08 April 2020

On the frontline of Coronavirus for children and families: Moldova

In Moldova and around the world, we are working remotely to keep vulnerable families, like Violeta, her parents and her little brother, safe at home together through the pandemic.

Around the world, Hope and Homes for Children’s skilled and experienced frontline staff are working harder than ever now to keep all children safe where they belong: in a loving family. Liliana Rotaru leads our partner organisation, CCF Moldova, working to close orphanages and keep families together in Europe’s poorest country. Here she describes their new ways of working and most urgent priorities now.

Our first priority has been to make sure that we know what is happening to the families we work with, to reassure them that we are still here to support them and provide them with information.

In the first two weeks of the crisis, our team called over 160 families and some families told us that we were the first to contact them and tell them about the virus, what’s happened and what they should do to stay safe because not everyone has access to the internet or TV. Some of these calls have lasted for an hour and a half, but the families are so happy that we call them. Everyone was willing to hear another human voice.

 

“It’s such a difficult choice: look for work and risk getting the infection and bringing it back home to your children or staying home and having nothing to eat. This is a horrible decision to make.”

 

It’s nothing new to say that the worst hit, in all kinds of crisis, are the most vulnerable and fragile, both economically, physically and emotionally. So, in this case, it’s large families, single parents, children and parents with disabilities, children and parents living in extreme poverty, struggling to put the bread on the table but without other resources, without savings. And people now are losing their jobs at a time when they have extra mouths to feed because children can’t go to school or kindergarten where they could get a hot meal.

It’s very important to tell people that they should really stay isolated and not go to look for work. But it’s such a difficult choice: look for work and risk getting the infection and bringing it back home to your children or staying home and having nothing to eat. This is a horrible decision to make.

Of course, our other priority has been to protect our staff and so last week was the first time that a small number of colleagues were able to safely deliver food and hygiene essentials to families. Our social workers and psychologists are using their own cars, not using public transport and they are wearing masks and gloves. They stay outside and speak to the parents and children at a safe distance. Because they have already spoken on the phone, they can keep the visits very short and to the point.

 

“Of course, we are not miracle workers, but to bring food, hope or a kind word, I think it makes a huge difference from yesterday to today.”

 

One of our social workers, Renata, spoke on the phone to a single mother with five children. The youngest is only five months old and one of the other children has severe disabilities. She told Renata she had only one kilo of rice left in the house and she didn’t know what to feed the baby because she isn’t breastfeeding. Renata immediately called the doctor from the community and the mayor and the community social worker and she made sure that they provided the mother with baby formula, free of charge, for the following two months. She also arranged prescription medicines for the child with disabilities as well as copies of his medical records, in case he needs emergency care at any time. So when Renata visited in person the next day, the mother and her family, they had more hope.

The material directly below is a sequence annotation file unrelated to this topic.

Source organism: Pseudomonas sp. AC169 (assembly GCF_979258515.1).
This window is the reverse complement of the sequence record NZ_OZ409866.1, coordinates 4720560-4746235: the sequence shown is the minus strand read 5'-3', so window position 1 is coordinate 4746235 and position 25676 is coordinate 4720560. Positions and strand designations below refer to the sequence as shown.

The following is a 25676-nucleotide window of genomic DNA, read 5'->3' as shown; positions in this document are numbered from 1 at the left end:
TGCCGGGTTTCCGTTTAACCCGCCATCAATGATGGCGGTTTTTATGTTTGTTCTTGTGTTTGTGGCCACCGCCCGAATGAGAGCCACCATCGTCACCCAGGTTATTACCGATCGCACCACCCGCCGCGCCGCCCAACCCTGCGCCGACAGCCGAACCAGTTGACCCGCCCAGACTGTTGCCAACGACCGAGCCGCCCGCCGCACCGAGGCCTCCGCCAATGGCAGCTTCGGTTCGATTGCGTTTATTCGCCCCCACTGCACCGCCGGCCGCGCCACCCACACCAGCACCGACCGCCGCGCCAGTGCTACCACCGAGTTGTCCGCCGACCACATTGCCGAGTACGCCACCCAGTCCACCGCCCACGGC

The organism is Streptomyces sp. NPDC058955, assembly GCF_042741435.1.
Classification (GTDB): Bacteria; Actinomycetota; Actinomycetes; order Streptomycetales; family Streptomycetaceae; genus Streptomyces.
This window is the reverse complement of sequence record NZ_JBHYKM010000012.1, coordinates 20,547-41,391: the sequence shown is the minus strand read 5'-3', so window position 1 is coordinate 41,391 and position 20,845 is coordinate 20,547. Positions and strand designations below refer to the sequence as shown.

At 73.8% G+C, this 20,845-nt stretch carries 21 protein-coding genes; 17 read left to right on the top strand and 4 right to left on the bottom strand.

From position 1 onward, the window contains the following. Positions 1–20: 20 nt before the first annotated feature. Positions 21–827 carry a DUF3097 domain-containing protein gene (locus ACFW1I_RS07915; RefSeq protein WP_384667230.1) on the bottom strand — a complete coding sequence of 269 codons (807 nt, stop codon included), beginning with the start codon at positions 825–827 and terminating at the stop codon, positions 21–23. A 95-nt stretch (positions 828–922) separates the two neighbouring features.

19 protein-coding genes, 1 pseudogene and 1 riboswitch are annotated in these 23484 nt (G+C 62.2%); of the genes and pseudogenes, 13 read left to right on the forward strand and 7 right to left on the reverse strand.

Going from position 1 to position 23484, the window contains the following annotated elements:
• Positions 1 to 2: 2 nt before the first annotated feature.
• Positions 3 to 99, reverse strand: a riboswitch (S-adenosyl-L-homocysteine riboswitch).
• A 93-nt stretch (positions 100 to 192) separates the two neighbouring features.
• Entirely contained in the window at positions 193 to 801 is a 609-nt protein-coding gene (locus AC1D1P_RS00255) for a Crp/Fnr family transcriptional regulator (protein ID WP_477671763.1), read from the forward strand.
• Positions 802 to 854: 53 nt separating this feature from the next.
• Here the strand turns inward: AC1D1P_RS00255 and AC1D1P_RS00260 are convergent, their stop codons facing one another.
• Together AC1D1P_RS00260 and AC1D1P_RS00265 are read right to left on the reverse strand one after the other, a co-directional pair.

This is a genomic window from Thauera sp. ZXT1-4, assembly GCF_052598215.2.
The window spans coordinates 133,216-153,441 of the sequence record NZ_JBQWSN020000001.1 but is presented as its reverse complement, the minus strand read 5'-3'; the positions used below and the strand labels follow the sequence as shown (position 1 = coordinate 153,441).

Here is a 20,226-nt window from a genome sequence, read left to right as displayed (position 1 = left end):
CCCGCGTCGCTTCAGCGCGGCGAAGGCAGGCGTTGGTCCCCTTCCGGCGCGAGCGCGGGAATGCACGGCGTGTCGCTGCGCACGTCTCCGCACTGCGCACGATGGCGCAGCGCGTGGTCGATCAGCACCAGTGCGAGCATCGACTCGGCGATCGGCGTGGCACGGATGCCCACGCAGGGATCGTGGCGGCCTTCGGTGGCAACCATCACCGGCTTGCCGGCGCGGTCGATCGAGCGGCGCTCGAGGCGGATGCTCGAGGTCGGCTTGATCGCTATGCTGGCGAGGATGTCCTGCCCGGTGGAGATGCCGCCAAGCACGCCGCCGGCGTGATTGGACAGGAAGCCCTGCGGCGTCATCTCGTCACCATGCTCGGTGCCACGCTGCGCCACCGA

Of course, we are not miracle workers, but to bring food, hope or a kind word, I think it makes a huge difference from yesterday to today.

 

“We also need to plan for life after Covid-19 because this time will come and families will need support to carry on with their lives, plan, plant, build their homes, feed their children and send them to school.”

 

We are also doing all we can to support children and staff in the institutions that we are working to close in Moldova, especially the largest institution where there are more than 100 children in care. To start with, they are lacking disinfectant, masks, gloves and other types of essential hygiene equipment and so we have been talking to the ministry of health to try to make sure they have the supplies they need. But another huge concern is whether there is enough staff to care for the children. Many carers travel in from the villages around the city and now that public transport is severely restricted, it is very hard for them to get to work. We are helping with fuel for a minibus to try to overcome this problem. We will see how it goes but it is the only way we can make sure there are enough staff to care for the children safely when there’s such a large group in a closed environment where the disease could be a terrible blow.

I would really urge people to keep supporting the work of Hope and Homes for Children around the world if they can, because children need us now more than ever. And we also need to plan for life after Covid-19 because this time will come and families will need support to carry on with their lives, plan, plant, build their homes, feed their children and send them to school. And I want to thank our supporters for that.